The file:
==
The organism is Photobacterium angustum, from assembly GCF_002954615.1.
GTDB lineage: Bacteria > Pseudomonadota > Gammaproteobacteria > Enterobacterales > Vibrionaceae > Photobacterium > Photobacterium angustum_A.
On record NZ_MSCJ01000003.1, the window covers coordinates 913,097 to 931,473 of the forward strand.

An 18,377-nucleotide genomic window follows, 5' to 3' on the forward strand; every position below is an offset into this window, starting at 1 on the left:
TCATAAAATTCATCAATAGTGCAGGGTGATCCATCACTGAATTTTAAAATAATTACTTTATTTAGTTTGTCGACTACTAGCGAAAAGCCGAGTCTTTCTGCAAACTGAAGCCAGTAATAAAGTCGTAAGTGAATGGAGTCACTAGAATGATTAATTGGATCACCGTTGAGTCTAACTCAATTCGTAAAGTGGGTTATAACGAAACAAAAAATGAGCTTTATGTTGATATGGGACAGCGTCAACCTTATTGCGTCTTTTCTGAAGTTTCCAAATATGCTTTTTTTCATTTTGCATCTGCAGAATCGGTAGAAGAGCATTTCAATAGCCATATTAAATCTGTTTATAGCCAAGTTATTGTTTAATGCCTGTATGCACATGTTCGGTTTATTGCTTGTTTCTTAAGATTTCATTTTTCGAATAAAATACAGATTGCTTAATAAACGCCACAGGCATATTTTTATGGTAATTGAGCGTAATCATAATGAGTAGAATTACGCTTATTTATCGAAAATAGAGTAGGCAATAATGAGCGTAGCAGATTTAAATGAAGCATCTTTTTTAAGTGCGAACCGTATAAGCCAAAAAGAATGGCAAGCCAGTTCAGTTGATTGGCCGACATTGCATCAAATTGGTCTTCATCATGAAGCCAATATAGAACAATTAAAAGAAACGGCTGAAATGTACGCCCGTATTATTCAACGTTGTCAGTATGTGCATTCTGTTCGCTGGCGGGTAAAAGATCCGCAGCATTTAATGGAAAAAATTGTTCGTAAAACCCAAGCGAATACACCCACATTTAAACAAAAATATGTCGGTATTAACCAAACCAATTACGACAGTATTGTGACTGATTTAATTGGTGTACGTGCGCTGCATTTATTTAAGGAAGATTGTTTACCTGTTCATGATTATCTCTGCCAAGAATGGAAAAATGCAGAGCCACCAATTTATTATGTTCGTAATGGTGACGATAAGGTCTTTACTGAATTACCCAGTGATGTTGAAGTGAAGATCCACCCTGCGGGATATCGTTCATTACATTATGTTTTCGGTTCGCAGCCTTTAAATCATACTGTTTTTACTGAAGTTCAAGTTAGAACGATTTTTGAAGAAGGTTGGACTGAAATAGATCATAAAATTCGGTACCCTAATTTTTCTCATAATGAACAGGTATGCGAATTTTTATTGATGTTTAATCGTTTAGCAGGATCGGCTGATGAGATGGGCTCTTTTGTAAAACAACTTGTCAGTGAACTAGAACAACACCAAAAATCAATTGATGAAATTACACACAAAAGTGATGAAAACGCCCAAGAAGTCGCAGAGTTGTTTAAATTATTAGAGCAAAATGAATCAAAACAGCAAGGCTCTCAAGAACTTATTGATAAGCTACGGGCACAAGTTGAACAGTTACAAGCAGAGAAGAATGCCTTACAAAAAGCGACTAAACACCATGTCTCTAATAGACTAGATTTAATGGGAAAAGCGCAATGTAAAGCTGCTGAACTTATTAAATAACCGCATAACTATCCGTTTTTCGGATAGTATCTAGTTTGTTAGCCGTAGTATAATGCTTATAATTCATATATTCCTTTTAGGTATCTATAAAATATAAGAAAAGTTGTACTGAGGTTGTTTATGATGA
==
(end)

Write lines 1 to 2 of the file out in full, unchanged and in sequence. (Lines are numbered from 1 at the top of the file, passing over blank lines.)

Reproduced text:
The organism is Photobacterium angustum, from assembly GCF_002954615.1.
GTDB lineage: Bacteria > Pseudomonadota > Gammaproteobacteria > Enterobacterales > Vibrionaceae > Photobacterium > Photobacterium angustum_A.